Michael: "He thoroughly embraced you."
Damian: "He did, yeah, and didn't want me to go."
Michael: "Like an old friend."
Damian: "Yeah - very, very sweet. And it was actually very difficult leaving him. H-he didn't want me to leave. Someone better get me a sleeping bag!"
Michael: "To understand this unique bond Damian Aspinall has formed with Kwibi, you need to understand his unique childhood. His father, John, was an eccentric gambler who opened a string of casinos in the 60s, and turned the family's English manor into a free-range zoo. Young Damian was literally raised with wild animals, and especially the family's gorillas."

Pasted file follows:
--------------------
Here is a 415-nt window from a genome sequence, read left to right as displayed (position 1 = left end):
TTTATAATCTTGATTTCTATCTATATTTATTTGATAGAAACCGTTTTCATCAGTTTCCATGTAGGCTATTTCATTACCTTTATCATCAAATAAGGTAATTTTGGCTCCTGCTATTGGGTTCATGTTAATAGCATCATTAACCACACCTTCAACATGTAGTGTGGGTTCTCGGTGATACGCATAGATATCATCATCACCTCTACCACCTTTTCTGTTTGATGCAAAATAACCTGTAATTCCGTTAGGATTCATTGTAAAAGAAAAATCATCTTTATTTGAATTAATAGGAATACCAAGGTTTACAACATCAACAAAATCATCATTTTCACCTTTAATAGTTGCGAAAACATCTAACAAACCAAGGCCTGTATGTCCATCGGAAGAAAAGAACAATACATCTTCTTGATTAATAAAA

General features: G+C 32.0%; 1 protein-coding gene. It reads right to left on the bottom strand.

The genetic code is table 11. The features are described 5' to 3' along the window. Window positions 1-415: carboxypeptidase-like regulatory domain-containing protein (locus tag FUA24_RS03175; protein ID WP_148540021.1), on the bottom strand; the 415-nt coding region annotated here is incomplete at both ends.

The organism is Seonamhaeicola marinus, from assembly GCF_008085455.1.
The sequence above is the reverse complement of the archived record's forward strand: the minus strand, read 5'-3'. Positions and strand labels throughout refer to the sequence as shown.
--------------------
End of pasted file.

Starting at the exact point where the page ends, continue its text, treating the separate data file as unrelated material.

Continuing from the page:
Damian: "Sounds odd for most people, but it is - there were just gorillas in the house, tigers in the house and wolves in the house. It was completely ordinary. I didn't find it strange at all."
Michael: "And today, Damian has not just inherited but expanded what his father started - Are these fairly docile? They don't take your finger off or anything do they? - As I discovered trying to get our interview underway. Damian I think we have been replaced. This is you in lemur form and this is me in lemur."
Damian: "They are both better looking."
Michael: "Would you like to interview Damian? It's pretty obvious this is no ordinary zoo, and Damian Aspinall is no ordinary zookeeper. In fact, he's the most unlikely of animal activists."
Damian: "They need, I guess for want of a better word, an ambassador to protect them and look after their interests. There is enough people looking after human interests and I don't think there is enough people looking after the interests of animals, so I feel very passionate that I have to fight for them and protect want I think is rightfully theirs."